With a better understanding of the owls, LaRiviere and a cohort of concerned Mid-Columbians figured they could better lobby for proactive planning rather than waiting for the species to decline enough to draw federal attention.
"The significance to local jurisdictions, businesses ... and the public cannot be overemphasized," LaRiviere said. "Increased awareness will hopefully lead to better informed planning of development projects, preventing delay based on unforeseen impacts to owls."
The Kennewick Wal-Mart site was considered the best remaining owl habitat in the Tri-Cities. The next best, said Leaumont of the Audubon Society, was in west Pasco -- until it was prepared for homes that keep closing the gap between urban land and farm land. Only a thin strip is left in between.
Leaumont faults the city and Aho Construction for doing "next to nothing" to mitigate owl habitat damage. "If you lose the habitat, you lose the species," he said. "For wildlife, habitat is everything."
LaRiviere agrees that Pasco has done little to assess the effects of development as houses replace open land. As he talks, scrapers and graders sit ready for action on parceled tracts where owls once lived.
"They are all toast," LaRiviere said of once-plentiful burrows. "They are all gone."
At Pasco City Hall, however, there's a much different view of expansion.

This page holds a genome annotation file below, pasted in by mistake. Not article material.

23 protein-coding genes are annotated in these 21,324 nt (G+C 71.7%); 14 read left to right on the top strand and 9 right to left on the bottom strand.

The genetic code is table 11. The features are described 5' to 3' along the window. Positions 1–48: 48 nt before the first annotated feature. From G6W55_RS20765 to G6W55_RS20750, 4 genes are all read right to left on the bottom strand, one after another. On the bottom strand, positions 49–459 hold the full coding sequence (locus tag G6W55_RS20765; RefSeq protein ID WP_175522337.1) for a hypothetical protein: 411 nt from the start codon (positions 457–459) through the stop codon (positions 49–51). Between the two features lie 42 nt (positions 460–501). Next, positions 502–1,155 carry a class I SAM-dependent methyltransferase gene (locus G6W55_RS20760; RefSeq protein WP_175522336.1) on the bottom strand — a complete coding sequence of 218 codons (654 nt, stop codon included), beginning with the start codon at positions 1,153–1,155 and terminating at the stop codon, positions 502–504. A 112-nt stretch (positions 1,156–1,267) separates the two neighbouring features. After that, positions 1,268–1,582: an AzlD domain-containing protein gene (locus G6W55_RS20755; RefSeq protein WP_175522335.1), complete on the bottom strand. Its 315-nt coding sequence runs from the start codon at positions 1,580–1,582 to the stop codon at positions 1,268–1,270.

City planner David McDonald said the $2,500 owl mitigation fee assessed against Aho was a Pasco first for burrowing owls and a precursor to at least two more similar fees expected as about 2,500 homes are built between roads 68 and 100. The money is to be used for owl education projects or to build artificial burrows.
McDonald said the contractor also was told not to disturb burrows during breeding and nesting season, and he said the city is filling in its prescribed urban growth boundary, which essentially leaves everything else for farms and habitat.
Aho representatives were unavailable for comment.
LaRiviere is convinced that burrowing owls can live close to humans and that maintaining owl habitat doesn't need to be onerous for developers, especially those who approach the state seeking help for proactive protections.
"We haven't stopped any of the developments," LaRiviere said. "But at least they are a little more sensitive. ... With even minimal protection, you can still get these owls to use these sites."
Do 'burrowing owls' eat moles instead of mice?
Are they the larval stage of those things in the movie 'Tremors'?
The McArthur Honors Campus of FAU is in Jupiter, in a heavily wooded area, where the birds thrive. However, the main campus is in Boca. Boca has grown up around the campus, less than a mile away is a mall with valet parking at Saks. The owls that burrow there have been living side by side with humans for thirty years.
The university has attempted to identify the burrows, using pickets and crime scene tape.These birds duck down in their burrows until they hear lawnmowers approaching and then they hop up to see what's going on and are grimly reaped. I am always tempted to spray little chalk outlines nearby.
If these birds are endangered it is because they are too stupid to live.